When he was running Bain Capital, Mitt Romney bought and sold companies the way the rest of us change socks. There's nothing wrong with that, mind, because it's the American way of business.
Romney's business acumen, initiative and hard work earned him a fortune and he deserves every dime he ever made.
Buying and selling companies has a human component. There are men and women who work in the factories, stores, and industries on the market. Each employee has a mortgage or rent, kids in school, car payments, pensions, and all the rest. Sometimes, in the course of the transactions engineered by Romney, those workers found themselves expendable.
It's a fact of life, part of our free enterprise system. I don't agree with how Romney treated those who found themselves out of work. Unfortunatley that's how he chose to do business and that's how it goes in business sometimes.
But the principles that guide business are not the same ones that govern the defense of America.
We have citizen soldiers here, men and women who volunteer to put their lives on the line to protect the rest of us. They and their families deserve our support and our recognition for doing what many of us wouldn't or couldn't do. They're heroes, not "employees."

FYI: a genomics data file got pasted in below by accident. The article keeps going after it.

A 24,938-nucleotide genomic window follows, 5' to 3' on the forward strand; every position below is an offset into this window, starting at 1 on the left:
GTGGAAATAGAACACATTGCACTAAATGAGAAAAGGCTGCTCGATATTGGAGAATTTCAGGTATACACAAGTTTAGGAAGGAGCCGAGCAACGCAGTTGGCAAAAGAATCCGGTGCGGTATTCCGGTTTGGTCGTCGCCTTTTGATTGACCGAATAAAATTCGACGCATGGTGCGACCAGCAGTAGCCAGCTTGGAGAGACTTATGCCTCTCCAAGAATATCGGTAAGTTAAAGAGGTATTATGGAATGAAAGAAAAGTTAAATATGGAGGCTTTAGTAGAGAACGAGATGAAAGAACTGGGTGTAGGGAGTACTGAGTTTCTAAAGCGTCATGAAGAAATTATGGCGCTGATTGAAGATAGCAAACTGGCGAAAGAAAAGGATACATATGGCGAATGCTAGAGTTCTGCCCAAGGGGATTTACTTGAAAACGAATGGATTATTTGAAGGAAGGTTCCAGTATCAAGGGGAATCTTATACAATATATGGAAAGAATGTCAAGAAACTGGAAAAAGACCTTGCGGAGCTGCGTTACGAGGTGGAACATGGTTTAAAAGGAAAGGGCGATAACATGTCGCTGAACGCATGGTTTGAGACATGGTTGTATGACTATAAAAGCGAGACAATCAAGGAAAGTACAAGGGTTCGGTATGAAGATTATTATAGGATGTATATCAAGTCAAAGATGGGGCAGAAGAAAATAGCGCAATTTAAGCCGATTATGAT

So it was appalling and also very revealing that Mitt Romney, who enthusiastically supported the Vietnam War as a young man only to avoid it later, stood up to accept the nomination of the Republican Party and never, not once, acknowledged American troops in harm's way, the men and women fighting and dying in Afghanistan and those selflessly serving around the world.
You know why?
Because to Romney the troops are like the workers he once used and discarded during his days at Bain Capital. They're just "factors of production," small people unworthy of recognition or even mention, numbers to be added or subtracted depending on the profit and loss statement.
We already know Romney intends to follow the Bush failed model of trickle down economics. Why not invade a country too? Say, Iran, the prime beneficiaries of a war being Romney's big donors in the military-industrial complex, the same folks who did so well when we invaded Iraq.
Romney has rattled his Iran saber enough on the campaign trail for us to know what's coming if he manages to get elected.
Those "factors of production" - our sons and daughters and husbands and wives - would soon be coming home in stainless steel caskets while Halliburton's stock soared.
Do we really want to go there again?